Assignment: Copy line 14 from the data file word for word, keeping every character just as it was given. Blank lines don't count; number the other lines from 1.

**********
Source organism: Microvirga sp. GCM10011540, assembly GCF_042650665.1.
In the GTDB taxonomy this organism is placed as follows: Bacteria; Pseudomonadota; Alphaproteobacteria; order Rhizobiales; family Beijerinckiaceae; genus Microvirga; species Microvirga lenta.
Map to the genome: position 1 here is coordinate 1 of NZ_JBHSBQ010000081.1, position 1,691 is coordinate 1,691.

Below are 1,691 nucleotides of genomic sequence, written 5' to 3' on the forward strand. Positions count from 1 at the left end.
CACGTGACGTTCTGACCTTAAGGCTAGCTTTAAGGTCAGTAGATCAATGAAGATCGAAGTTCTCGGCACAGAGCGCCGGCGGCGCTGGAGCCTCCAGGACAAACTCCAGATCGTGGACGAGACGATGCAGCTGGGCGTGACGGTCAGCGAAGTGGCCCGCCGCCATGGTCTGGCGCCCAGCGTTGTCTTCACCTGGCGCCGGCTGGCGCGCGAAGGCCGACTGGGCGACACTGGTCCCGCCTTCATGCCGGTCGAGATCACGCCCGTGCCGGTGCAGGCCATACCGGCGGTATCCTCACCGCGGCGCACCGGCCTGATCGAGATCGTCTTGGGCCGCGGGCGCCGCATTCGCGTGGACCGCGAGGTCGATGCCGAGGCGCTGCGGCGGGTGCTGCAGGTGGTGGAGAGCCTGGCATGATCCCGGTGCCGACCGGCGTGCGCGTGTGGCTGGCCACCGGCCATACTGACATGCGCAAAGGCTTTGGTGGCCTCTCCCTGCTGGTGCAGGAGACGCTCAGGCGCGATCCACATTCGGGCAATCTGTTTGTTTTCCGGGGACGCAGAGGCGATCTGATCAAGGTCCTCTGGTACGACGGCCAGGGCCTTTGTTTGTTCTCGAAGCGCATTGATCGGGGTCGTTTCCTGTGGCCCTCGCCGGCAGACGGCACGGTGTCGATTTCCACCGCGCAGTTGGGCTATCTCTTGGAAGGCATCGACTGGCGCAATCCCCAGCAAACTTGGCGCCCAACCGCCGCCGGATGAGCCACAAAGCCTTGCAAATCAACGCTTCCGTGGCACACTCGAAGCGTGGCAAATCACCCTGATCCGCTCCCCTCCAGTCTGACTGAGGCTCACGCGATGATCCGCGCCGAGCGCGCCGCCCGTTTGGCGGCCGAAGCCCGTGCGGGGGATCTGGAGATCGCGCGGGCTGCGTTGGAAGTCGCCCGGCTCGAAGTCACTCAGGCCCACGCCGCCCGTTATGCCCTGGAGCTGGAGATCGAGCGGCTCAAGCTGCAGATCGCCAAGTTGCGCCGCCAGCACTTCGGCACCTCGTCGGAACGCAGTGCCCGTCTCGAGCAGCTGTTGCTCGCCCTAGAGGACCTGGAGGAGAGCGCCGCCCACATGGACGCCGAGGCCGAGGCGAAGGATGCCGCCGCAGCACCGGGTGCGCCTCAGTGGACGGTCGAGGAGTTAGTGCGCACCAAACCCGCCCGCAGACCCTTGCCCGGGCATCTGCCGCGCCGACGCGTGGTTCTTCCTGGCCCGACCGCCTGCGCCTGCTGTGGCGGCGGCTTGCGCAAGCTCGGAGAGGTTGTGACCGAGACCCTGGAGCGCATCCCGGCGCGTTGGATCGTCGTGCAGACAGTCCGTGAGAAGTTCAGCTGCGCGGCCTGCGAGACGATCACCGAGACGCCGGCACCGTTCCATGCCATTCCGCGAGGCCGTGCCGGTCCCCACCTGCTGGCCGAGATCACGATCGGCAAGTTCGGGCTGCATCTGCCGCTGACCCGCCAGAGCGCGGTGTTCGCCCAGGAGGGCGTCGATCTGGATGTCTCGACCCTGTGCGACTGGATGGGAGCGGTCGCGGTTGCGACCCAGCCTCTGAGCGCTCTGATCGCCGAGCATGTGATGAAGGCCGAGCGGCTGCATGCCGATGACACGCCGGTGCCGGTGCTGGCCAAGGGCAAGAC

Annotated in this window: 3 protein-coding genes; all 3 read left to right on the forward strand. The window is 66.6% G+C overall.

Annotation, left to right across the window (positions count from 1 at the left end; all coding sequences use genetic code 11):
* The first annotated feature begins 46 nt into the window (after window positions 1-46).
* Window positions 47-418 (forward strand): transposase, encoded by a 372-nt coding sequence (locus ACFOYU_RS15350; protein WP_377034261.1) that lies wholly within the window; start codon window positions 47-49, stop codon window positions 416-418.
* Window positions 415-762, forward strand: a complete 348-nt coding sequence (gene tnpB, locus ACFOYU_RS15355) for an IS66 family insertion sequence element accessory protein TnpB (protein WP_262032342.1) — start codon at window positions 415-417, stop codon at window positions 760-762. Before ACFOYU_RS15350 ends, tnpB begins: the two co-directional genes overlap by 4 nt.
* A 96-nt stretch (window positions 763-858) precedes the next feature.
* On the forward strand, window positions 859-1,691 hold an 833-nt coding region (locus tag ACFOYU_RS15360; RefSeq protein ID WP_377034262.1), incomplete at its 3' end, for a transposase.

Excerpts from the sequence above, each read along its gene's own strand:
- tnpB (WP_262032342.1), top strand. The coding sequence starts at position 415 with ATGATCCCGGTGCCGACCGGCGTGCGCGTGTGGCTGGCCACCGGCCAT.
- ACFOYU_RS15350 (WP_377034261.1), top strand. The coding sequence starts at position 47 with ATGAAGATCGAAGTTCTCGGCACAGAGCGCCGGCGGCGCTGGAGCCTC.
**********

- tnpB (WP_262032342.1), top strand. The coding sequence starts at position 415 with ATGATCCCGGTGCCGACCGGCGTGCGCGTGTGGCTGGCCACCGGCCAT.